Are BBC staff provided with trauma support for their Israel-Gaza coverage abuse and attacks?

The BBC has recently offered additional support to its staff who have been facing abuse, attacks, and a decline in their mental health due to the corporation’s coverage of the Israel-Gaza conflict.

Just last week, the BBC’s London headquarters was vandalized with red paint by a pro-Palestinian protest group. The group accused the broadcaster of having “blood on its hands” over its coverage of the Israel-Hamas conflict.

In an email sent to all staff members working in BBC News and Current Affairs, Chief Operating Officer Sam Taylor shared information about the support available for individuals and teams who have been exposed to distressing content, footage, and testimony from the region.

Taylor wrote, “Having had experience working on upsetting news stories throughout the years, I understand that one’s mental state can change, and sometimes additional support or a conversation is needed.”

In addition to the existing support sessions and resources, the BBC’s Safety and Mental Health specialists are now offering more targeted support where needed. Various resources have been made available for the staff:

  1. Individual trauma support
  2. Team sessions on distressing content, with professional support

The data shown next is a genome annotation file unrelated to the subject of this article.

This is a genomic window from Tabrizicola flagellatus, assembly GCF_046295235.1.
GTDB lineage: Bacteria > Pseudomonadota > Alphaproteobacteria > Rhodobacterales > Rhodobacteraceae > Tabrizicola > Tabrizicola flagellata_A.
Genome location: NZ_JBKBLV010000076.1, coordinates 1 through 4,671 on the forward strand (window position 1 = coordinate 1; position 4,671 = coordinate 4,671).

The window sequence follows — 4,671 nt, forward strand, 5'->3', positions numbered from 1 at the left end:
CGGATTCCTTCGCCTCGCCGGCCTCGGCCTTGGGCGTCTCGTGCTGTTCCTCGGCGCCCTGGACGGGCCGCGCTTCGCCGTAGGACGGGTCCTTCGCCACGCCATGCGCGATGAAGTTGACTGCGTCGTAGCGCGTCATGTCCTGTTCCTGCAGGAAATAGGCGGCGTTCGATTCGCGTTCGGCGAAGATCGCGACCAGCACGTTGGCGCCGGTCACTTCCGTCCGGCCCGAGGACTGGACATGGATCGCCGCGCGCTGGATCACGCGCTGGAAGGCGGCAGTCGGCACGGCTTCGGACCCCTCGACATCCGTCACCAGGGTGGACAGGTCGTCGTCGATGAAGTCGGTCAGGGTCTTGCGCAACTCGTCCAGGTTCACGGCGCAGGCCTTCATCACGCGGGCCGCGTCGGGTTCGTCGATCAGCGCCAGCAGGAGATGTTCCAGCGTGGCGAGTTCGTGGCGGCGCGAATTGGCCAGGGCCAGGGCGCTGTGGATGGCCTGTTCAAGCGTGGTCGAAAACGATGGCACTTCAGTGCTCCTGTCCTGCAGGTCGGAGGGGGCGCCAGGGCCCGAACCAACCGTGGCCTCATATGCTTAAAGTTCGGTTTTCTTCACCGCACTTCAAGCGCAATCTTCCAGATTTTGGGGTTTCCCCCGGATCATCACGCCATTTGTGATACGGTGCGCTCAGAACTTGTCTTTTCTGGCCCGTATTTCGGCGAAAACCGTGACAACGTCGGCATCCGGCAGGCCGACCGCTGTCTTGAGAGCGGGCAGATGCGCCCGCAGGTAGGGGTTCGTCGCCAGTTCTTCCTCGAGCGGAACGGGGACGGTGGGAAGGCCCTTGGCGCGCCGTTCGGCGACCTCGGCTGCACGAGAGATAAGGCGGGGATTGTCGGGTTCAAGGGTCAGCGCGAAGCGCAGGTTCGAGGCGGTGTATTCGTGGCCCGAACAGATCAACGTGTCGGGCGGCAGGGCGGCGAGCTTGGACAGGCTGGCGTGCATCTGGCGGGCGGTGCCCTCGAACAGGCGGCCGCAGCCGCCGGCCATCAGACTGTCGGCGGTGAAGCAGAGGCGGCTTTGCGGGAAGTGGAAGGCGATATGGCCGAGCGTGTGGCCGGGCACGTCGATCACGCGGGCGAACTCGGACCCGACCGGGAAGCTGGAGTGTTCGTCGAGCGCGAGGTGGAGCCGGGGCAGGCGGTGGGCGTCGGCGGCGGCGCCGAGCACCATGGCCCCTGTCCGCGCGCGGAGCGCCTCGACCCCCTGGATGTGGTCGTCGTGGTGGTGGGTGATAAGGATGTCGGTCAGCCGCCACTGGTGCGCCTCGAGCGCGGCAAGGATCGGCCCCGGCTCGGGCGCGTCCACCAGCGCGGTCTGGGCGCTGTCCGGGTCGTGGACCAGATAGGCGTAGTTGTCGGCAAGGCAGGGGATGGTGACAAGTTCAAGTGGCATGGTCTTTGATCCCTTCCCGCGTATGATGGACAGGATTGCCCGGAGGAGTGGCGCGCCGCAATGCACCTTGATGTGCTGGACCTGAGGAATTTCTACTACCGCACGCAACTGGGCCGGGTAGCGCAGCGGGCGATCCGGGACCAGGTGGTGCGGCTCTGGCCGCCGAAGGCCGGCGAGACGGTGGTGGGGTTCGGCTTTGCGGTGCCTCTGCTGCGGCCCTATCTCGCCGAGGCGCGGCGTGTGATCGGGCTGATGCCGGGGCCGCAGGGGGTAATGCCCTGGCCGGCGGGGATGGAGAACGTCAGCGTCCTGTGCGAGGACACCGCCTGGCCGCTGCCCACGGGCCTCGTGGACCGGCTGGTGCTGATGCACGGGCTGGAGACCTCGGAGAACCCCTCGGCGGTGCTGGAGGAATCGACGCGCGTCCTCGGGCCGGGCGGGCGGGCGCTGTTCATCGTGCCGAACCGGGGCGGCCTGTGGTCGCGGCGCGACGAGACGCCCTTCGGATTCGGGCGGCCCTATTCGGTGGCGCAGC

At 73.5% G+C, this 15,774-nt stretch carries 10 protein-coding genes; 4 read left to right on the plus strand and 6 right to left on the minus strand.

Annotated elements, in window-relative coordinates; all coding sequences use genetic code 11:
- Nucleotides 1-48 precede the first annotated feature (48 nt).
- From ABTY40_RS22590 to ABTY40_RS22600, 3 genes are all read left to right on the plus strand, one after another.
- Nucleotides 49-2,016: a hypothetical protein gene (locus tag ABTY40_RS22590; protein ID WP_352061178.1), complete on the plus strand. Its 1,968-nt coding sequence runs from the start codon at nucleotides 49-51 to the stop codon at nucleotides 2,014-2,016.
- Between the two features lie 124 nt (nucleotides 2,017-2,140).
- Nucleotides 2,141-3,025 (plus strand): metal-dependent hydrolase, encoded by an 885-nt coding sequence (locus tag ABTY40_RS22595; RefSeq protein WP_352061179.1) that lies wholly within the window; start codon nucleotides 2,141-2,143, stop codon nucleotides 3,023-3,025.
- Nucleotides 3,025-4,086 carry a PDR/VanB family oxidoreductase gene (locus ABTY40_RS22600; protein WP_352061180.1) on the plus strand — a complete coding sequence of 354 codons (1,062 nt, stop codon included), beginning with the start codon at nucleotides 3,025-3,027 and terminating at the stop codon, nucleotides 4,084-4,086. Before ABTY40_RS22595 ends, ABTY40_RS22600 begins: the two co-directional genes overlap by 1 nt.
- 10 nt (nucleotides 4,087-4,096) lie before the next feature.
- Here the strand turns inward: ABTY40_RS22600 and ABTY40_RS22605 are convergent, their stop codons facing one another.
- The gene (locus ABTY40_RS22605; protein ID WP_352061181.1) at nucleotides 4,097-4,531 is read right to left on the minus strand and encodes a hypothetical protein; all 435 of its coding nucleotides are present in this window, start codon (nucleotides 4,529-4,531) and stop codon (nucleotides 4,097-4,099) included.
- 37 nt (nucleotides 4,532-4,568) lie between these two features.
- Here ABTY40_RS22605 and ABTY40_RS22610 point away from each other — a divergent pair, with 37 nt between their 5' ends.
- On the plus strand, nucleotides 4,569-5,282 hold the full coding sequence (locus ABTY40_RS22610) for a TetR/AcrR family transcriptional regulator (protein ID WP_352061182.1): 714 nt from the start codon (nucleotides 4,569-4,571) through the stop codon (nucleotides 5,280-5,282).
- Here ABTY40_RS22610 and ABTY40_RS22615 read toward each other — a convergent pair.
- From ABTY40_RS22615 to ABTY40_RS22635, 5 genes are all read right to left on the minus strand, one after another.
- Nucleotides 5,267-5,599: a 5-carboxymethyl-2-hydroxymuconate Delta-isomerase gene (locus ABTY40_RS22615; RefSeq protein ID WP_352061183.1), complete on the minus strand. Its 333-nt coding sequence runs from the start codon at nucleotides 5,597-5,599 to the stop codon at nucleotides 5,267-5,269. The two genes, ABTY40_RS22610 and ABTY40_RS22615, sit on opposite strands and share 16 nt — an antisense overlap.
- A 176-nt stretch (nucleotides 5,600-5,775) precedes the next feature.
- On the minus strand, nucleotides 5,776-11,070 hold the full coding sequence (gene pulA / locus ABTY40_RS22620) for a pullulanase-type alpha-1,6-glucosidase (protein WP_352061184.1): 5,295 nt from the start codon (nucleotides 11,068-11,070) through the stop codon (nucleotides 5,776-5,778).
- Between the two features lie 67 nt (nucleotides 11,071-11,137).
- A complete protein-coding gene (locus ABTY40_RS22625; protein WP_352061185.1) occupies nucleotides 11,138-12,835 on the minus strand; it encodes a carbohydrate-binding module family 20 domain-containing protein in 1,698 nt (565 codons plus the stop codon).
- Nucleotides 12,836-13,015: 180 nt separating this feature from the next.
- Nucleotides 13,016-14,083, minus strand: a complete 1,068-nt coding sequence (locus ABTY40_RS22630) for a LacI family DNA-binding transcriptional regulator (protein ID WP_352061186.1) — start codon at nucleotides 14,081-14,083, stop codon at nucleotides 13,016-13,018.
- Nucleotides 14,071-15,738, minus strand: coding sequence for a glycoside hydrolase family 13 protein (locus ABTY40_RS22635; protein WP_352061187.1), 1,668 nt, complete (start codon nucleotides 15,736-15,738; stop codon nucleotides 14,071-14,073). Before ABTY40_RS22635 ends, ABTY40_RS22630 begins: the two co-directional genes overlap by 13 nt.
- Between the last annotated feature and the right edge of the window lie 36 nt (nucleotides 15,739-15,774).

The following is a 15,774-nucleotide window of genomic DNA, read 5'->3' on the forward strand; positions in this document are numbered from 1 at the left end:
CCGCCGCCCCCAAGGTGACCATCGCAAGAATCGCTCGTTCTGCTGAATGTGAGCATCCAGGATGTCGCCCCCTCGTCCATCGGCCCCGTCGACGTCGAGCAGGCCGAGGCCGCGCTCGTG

3. Further trauma awareness sessions
  4. Online guidance and support
  5. Reporting abuse

Over the past two weeks, the BBC and its staff have faced increasing pressure and criticism for their coverage of the conflict in the Middle East. Some staff members have even reported receiving personal abuse.

One BBC insider described the situation as “really stressful,” emphasizing the additional “rage” directed towards the BBC’s coverage. Reporting on the conflict can be emotionally draining on its own, but with the added pressure from critics, it becomes even more challenging.

To address some concerns, the BBC has decided to reduce its use of the term “militants” when referring to Hamas. However, the broadcaster has been defending its choice of not using the word “terrorists” to describe the organization.

BBC Director-General Tim Davie will attend Parliament this week to answer questions from Members of Parliament regarding the corporation’s coverage of the Israel-Gaza conflict.